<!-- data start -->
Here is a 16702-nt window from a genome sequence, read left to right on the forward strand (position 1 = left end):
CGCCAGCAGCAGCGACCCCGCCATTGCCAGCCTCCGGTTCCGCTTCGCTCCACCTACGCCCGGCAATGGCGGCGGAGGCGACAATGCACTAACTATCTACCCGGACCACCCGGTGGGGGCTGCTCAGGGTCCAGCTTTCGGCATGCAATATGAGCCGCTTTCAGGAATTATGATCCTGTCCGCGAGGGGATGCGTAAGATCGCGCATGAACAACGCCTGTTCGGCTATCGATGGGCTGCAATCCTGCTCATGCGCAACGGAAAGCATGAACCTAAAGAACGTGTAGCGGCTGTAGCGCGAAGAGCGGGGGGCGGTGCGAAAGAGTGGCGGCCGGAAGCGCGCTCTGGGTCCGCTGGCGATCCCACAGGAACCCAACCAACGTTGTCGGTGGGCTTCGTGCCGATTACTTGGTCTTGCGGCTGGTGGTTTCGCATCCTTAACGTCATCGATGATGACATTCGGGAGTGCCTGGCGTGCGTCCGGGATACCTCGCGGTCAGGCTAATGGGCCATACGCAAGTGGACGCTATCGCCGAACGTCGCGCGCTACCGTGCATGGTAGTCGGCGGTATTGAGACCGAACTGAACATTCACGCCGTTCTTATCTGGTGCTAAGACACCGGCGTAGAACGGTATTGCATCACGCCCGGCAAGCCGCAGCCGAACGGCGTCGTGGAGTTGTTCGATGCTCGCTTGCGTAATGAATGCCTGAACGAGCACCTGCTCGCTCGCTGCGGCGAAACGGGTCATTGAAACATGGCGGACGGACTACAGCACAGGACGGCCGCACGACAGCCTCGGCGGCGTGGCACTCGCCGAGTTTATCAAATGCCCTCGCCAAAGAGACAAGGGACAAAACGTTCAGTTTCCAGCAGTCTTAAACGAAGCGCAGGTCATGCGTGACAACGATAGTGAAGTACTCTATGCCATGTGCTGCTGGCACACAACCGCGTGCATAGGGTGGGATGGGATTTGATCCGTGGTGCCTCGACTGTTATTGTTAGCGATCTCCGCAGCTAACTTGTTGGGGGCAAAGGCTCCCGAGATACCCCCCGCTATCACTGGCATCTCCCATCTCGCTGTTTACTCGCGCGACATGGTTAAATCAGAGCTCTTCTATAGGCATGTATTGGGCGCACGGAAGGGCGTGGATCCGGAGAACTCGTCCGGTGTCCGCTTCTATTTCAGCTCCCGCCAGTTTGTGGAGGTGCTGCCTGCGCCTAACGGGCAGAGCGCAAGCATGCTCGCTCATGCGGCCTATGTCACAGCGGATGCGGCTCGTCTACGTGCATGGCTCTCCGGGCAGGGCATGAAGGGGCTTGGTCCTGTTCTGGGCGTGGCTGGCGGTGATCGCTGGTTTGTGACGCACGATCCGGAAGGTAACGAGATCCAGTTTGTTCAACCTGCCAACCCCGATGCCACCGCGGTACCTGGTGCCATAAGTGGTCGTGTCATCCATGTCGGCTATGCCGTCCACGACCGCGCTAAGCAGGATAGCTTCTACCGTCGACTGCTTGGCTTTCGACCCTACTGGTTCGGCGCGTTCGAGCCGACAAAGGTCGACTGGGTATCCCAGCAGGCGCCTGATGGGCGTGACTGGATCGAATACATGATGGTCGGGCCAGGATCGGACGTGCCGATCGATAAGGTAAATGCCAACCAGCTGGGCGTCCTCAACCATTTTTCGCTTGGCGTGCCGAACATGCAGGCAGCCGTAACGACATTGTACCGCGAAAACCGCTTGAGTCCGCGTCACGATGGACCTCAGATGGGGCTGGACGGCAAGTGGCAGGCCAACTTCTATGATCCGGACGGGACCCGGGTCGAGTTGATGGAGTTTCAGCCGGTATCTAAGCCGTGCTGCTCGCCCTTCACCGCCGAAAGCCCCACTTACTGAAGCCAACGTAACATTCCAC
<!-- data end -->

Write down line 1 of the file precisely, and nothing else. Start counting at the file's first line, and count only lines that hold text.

Here is a 16702-nt window from a genome sequence, read left to right on the forward strand (position 1 = left end):